Secular scientists are obsessed with attempting to show that life on Earth is not unique and therefore must exist, if not elsewhere in our solar system then somewhere in our Milky Way Galaxy. It is this worldview that resulted in the fruitless, decades-old project called the Search for Extraterrestrial Intelligence (SETI). It began with much anticipation and fanfare, but today has yet to reveal life or intelligent signals beyond Earth.
Venus—second planet from the Sun—has been called Earth’s “evil twin” because it lies within Earth’s orbit and is comparable in size. But the surface of this sister planet is an unimaginable inferno measuring 450 degrees Celsius (842 degrees Fahrenheit). Much of Venus’ inhospitable surface has been mapped thanks to radar observations from the spacecraft Magellan, Venera and Pioneer Venus.
The planet is shrouded in a thick, choking atmosphere filled with reflective hyperacidic clouds comprised of sulfuric acid. The upper atmosphere is actually colder than Earth’s. It was in this inhospitable environment that “the apparent presence of phosphine (PH3) gas” was found by a research team reporting in Nature Astronomy.1 On Earth, this very foul, toxic gas is produced biologically but is rapidly broken down by the chemical process of oxidation. On Venus, it is found in concentrations about a thousand times more than that on Earth. This was a shock to scientists. What is the origin of this gas? Research continues by various investigators to explain phosphine’s origin by non-biological means.
Is there life on Venus? Jane Greaves and the team publishing in Nature Astronomy “do not claim to have found evidence for life, only for ‘anomalous and unexplained chemistry.’”2 In addition, The New York Times, reporting on the work of the same team, stated that, “Some researchers question this hypothesis [of life on Venus], and they suggest instead that the gas could result from unexplained atmospheric or geologic processes on a planet that remains mysterious."3 The Times went on to say that Greaves et al. “have not collected specimens of Venusian microbes, nor have they snapped any pictures of them,”3 but they report the phosphine gas could come from unknown geochemistry or photochemistry (the branch of chemistry involved with the chemical effects of light).1 Geoscientist Matthew Pasek from the University of South Florida confirmed that, “There’s not a lot of understanding of where it’s [phosphine’s] coming from, how it forms, things like that . . . . We’ve seen it associated with where microbes are at, but we have not seen a microbe do it, which is a subtle difference, but an important one.”3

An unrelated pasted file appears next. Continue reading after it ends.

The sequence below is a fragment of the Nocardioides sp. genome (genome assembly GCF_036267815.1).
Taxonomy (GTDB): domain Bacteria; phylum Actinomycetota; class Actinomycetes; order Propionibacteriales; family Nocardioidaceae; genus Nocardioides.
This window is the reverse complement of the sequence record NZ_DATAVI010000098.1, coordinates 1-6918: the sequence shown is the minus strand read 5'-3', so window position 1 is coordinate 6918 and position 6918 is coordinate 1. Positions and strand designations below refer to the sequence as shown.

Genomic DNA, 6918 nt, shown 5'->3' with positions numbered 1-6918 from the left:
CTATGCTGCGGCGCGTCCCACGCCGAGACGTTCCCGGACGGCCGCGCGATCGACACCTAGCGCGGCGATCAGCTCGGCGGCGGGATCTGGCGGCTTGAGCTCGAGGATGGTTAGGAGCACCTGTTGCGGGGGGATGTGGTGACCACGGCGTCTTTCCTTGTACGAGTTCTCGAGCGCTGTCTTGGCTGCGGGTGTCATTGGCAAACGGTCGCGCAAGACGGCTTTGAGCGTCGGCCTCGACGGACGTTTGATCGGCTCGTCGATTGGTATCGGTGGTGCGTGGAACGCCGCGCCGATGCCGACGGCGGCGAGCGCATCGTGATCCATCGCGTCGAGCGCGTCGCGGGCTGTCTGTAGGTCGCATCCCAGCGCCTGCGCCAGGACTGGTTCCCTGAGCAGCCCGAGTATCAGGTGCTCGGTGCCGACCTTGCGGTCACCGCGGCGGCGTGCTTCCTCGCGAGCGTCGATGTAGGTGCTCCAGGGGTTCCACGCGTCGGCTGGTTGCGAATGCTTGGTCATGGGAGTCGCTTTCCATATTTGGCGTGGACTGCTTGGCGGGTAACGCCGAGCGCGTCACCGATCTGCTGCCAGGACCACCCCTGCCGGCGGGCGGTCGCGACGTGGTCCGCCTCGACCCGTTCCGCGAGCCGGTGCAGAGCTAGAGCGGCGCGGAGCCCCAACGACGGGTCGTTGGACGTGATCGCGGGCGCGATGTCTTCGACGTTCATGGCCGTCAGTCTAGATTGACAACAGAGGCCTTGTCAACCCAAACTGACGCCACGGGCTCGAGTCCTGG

It’s clear that more detailed investigations are needed to verify life on—or above—Venus. This will require Herculean undertakings, as any actual upcoming missions to Venus are ideas, with no firm plans in place.3 Life on Venus? One should be prudent and adopt a cautious wait-and-see attitude.
1. Greaves, J. S. et al. 2020. Phosphine gas in the cloud decks of Venus. Nature Astronomy.
2. Grady, M. Venus: Could it really harbour life? New study springs a surprise. The Conversation. Posted on Phys.org. September 15, 2020, accessed September 2020.
3. Stirone, S., K. Chang and D. Overbye. Life on Venus? Astronomers See a Signal in Its Clouds. The New York Times. Posted on Nytimes.com September 14, 2020, accessed September 2020.
*Mr. Frank Sherwin is Research Associate at the Institute for Creation Research and earned his master’s degree in invertebrate zoology from the University of Northern Colorado.
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